public health or safety, or any combination           infrastructure and first order assets.
of those matters.”
   Critical infrastructure includes the assets,       Measure Effectiveness
systems, and networks within both the physi-          By utilizing quality assurance tools includ-
cal and virtual (cyber) domains. However, the         ing red teaming, simulations, and threat ori-
assets, systems, and functions that comprise          ented audits, we are able to measure progress
infrastructure are not all equally critical. It is    quantitatively and assess the effectiveness of
important to establish a systematic hierarchy         the protection program.
by which to prioritize which among those as-             The surest way of deterring terrorist threats
sets, systems, and functions are the most criti-      to critical infrastructure is through a security
cal and to catalog them accordingly based on          plan incorporating all aspects of the security
tangible, quantitative criteria.                      apparatus. By incorporating protective mea-
   When dealing with interdependencies,               sures, and continuing training and evaluation
analysis should be limited to first order de-         of security personnel, agencies and companies
pendencies that, if attacked or disrupted,            can help mitigate threats posed to critical in-
would paralyze critical assets.                       frastructure at home and abroad.

Define the Threat Criteria
What are assets protected against? Defining
threat criteria effectively allows us to focus ef-
                                                       About the Author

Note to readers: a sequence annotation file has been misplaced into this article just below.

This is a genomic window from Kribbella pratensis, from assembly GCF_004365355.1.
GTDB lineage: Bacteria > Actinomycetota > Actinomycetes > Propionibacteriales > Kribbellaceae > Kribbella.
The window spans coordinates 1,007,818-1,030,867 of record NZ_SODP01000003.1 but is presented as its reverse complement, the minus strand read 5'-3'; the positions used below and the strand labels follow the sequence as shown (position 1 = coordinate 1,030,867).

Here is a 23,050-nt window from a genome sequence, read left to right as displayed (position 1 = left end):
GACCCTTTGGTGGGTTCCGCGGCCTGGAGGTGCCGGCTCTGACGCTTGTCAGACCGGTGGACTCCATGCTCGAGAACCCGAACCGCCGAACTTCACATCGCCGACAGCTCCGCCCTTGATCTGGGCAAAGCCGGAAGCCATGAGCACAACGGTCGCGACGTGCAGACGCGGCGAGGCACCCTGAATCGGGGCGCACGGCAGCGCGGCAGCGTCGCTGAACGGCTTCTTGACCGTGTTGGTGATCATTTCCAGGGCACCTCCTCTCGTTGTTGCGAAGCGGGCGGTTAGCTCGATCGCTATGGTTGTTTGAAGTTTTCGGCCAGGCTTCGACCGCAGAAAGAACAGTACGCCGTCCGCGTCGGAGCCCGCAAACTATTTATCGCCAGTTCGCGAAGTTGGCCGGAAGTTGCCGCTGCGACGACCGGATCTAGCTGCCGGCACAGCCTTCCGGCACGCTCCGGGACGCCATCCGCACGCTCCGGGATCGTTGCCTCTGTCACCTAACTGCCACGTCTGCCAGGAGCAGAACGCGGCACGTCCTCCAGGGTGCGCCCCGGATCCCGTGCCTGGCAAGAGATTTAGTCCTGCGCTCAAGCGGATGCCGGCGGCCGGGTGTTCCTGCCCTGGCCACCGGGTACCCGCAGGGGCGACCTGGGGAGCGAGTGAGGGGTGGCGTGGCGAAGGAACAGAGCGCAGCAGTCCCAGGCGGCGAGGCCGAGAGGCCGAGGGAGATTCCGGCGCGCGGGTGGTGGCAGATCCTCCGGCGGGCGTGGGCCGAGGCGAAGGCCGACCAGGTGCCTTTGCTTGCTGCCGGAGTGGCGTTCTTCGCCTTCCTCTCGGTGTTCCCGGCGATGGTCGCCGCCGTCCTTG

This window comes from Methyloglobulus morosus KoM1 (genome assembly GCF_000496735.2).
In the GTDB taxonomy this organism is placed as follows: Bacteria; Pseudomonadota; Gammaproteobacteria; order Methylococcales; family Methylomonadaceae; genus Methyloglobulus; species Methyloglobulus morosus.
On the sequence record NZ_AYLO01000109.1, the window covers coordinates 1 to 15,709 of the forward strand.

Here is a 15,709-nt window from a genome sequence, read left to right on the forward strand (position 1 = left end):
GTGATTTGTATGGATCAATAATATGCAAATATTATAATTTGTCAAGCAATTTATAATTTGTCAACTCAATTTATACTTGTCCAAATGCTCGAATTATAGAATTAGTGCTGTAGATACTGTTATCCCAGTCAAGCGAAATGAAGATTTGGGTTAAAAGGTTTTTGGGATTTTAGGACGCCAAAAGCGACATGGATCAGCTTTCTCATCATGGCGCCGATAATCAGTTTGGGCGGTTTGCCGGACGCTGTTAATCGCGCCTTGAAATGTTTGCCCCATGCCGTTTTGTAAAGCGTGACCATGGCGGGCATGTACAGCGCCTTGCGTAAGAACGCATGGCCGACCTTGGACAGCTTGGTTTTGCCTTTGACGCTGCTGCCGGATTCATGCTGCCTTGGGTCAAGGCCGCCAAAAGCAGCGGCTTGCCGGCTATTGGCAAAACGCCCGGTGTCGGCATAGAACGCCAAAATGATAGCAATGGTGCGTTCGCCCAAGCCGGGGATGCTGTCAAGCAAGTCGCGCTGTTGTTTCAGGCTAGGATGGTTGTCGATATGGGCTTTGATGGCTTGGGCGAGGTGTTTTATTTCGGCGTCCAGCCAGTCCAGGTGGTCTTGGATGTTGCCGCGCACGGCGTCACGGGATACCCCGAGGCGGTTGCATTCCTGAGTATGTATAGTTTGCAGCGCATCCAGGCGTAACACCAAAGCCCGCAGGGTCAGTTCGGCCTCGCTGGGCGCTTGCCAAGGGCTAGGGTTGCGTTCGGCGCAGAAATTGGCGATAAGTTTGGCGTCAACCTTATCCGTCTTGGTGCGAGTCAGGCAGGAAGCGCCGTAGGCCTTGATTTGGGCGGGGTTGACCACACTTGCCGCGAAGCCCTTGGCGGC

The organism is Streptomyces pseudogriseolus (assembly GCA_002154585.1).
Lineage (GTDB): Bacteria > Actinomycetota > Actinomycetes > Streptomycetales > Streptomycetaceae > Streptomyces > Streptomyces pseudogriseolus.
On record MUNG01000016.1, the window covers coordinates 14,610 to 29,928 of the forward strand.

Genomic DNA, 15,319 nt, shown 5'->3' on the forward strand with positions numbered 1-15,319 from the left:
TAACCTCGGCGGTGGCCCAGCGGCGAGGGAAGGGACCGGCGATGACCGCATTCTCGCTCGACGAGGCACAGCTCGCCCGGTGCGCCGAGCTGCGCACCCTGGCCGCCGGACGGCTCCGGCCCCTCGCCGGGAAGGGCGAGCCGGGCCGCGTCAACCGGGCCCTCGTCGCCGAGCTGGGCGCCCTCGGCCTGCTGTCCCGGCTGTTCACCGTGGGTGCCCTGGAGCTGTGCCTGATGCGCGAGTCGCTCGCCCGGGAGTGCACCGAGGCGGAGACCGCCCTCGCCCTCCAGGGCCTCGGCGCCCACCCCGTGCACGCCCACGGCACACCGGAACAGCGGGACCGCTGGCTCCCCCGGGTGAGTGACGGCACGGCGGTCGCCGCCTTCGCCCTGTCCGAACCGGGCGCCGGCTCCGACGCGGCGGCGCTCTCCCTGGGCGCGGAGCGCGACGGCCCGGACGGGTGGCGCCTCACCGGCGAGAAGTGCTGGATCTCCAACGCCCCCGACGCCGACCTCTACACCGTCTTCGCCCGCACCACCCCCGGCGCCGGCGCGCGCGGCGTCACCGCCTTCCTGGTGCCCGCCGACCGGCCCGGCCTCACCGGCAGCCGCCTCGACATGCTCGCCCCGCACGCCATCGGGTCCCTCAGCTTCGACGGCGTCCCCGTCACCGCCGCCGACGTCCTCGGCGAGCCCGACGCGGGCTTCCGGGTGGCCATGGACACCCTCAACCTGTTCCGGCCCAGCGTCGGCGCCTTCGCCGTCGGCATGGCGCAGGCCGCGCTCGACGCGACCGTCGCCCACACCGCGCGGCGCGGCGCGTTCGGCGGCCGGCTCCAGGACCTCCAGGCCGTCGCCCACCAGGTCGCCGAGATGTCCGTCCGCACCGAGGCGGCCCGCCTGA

forts on protecting against the specific threats
that should be considered to be the most rel-          Doron Bergerbest-Eilon is President and
evant. In doing so, we are also able to deter-         CEO of ASERO Worldwide and is the
mine which measures will need to be utilized           former head of the protection and se-
(who, what, when, where, and how) in order             curity division and the most senior rank-
to protect against or mitigate those threats.          ing security official of the Israeli Security
                                                       Agency (ISA). ASERO provides strategic
Assess National and Sector                             counsel to governments and businesses
Threat, Vulnerability and Risk                         on how to mitigate their security risks in
(TVR)                                                  the wake of increased terrorist activi-
                                                       ties at home and around the world. Mr.
It is necessary to examine the current state of
                                                       Bergerbest-Eilon may be contacted via
the critical assets to identify where they are vul-
                                                       e-mail at dbergerbest@asero.com.
nerable in order to appropriately assess risk.


(877) 219-2519—www.abchs.com                                                                           Inside Homeland Security®, Fall 2009   13